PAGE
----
Repairing damaged wood grain

Painting Questions, Tips and How-to's + Woodgraining.

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Johnny_S
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Repairing damaged wood grain

Post by Johnny_S » Sun Aug 24th, 2003 5:03

Does anyone have any experience repair small spots (scuff marks mostly) on woodgrain dash boards? What about window frames?
John F. Smeltzer
Fort Collins, CO

p18plywood
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Re: Repairing damaged wood grain

Post by p18plywood » Tue Sep 2nd, 2003 7:53

I am restoring a 49 woodie. I just redid the dash. Here is what I did. Hope it helps.
The original dash was junk and the one in the parts car was good but stilll too much to repair. I picked up another in fair condition on ebay. The damage was confined to freckles on the top side were the sun hits it. I removed every nut and bolt that would come off the dash. I then wet sanded the entire dash with #600 paper. Be careful, you might even try #1000 paper. You just want to clean it and smooth any bumps. Then with a very fine atist brush I applied Minwax walnut 606 gel stain to the chipped areas. This color closely approximates the dark brown graining. You might also use latex acylic artist colors. I gave this a day to dry and then clear coated it with Dupont Duplicolor Clear Enamel. I wet sanded the next day and gave it couple more coats. The results are more than I had hoped for. You would have to study it carefully to see any touch ups. I did the same with the window frame. I reassembled the chrome hardware and set this subassembly aside until the rest of the car is ready for it. It looks damn good and I saved over a $1000 that it would have cost to regrain. If your not trying to build a show perfect car, you can do a lot of the work yourself and save money that can be used for mechanical parts or engine rebuilding.
Gerry

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Re: Repairing damaged wood grain

Post by Johnny_S » Thu Sep 4th, 2003 5:34

Thanks Gerry, that does help. It sounds like you did all of this with the dash still in place. I've got a couple of spots where it looks like the paint just flaked off and a few scratches that need to be fixed. In addition, the window garnish is in pretty tough shape from all of the skin oil over the years.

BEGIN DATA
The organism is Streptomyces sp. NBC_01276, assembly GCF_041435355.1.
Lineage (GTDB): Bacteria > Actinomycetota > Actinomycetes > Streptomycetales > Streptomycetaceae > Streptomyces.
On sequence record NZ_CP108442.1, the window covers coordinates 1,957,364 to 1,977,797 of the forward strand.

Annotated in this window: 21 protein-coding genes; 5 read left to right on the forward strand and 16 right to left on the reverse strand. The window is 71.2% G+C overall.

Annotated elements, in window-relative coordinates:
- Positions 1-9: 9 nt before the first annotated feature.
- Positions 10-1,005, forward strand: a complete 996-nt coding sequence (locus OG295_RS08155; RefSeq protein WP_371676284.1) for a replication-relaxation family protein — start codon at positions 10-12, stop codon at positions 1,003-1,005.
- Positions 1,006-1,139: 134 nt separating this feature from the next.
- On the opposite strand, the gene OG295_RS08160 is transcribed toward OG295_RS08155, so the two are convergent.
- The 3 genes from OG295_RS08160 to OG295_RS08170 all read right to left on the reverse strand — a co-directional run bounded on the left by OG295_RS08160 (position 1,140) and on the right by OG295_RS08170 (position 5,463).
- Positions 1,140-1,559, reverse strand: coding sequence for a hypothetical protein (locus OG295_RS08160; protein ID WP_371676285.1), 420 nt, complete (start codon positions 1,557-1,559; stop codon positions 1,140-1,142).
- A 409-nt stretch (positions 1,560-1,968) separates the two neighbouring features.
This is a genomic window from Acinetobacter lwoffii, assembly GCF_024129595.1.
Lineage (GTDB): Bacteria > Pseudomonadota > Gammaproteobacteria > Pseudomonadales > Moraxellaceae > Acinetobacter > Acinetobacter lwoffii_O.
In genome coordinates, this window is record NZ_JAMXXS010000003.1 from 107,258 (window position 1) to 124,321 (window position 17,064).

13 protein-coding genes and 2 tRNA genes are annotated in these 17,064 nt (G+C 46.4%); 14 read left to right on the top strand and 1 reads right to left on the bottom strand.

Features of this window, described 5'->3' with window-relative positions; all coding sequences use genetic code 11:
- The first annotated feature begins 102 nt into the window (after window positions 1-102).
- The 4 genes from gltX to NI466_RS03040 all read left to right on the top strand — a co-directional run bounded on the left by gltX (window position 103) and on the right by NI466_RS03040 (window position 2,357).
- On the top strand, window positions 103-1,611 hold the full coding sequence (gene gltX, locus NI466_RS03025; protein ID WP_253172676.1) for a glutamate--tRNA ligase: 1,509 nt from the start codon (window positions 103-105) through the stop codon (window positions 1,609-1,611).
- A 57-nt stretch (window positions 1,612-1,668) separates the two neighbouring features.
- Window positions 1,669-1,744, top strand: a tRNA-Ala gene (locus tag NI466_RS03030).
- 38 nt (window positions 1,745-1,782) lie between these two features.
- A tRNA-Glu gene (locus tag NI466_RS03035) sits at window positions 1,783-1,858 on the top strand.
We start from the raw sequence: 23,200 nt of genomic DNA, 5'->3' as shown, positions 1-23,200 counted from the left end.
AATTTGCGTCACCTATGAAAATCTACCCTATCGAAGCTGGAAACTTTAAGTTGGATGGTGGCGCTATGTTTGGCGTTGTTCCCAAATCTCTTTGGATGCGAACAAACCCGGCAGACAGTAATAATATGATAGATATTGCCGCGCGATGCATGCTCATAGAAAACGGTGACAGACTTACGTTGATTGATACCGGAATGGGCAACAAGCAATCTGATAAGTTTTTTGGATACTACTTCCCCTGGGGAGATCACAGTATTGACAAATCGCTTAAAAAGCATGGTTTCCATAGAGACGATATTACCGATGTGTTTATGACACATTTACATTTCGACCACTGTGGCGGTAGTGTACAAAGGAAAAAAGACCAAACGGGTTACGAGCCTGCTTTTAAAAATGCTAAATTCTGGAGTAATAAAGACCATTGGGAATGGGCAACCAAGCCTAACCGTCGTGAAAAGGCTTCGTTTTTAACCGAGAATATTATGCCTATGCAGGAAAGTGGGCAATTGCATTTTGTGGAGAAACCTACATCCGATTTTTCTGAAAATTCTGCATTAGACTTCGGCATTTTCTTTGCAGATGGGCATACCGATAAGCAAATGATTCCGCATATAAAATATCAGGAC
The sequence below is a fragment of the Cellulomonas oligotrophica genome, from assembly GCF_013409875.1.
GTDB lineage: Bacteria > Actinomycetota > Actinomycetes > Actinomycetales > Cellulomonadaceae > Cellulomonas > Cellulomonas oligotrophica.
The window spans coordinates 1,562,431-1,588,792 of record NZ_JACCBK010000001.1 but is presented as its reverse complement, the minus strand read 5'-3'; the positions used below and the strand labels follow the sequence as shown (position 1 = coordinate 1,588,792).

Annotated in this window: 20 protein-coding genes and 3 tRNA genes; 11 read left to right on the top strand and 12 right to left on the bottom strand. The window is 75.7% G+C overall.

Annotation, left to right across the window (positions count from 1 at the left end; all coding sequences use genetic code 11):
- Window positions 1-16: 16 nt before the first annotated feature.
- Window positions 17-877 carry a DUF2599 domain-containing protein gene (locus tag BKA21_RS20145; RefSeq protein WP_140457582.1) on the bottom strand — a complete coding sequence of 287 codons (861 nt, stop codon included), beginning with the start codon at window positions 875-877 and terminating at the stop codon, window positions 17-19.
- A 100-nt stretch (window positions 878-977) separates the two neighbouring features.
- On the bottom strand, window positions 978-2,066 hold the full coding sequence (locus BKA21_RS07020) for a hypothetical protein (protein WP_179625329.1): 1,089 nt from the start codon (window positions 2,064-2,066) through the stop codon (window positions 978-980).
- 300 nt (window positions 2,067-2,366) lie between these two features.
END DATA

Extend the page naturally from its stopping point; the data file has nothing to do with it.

John F. Smeltzer
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p18plywood
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Re: Repairing damaged wood grain

Post by p18plywood » Fri Sep 5th, 2003 7:48

Hi Johnny:
Actually I did this with the dash out of the car. It's a lot easier and you can do a much better job. If you take everything out start with the radio and grilll. it will give you more access to what's behind the dash. next undo the speedo cluster and carefully ondo the gauges and switches. next is your heater control. Don't forget things like hood release bracket, Overdrive knob, etc. Next remove the front window garnish and ceter strip with rearview mirror. Now you can take out the remaining screws holding in the dash. This might be a good winter project. I don't know how far into a restoration you want to get.
I completely forgot about the garnish moldings on the doors since woodies dont have these. To clean those you could use something like paint thinner to cut the grease but not harm the lacquer paint. Follow that with a mild detergent wash. I've never tried to reproduce graining so I'm not much help there, but there are people who do graining and some will do touch ups for the bare spots.
If this sounds like lot of work, be glad you don't have a whole wooden body to replace. At preent my car is completely disassembled down to the bare body on a bare chassis.
Good luck,
Gerry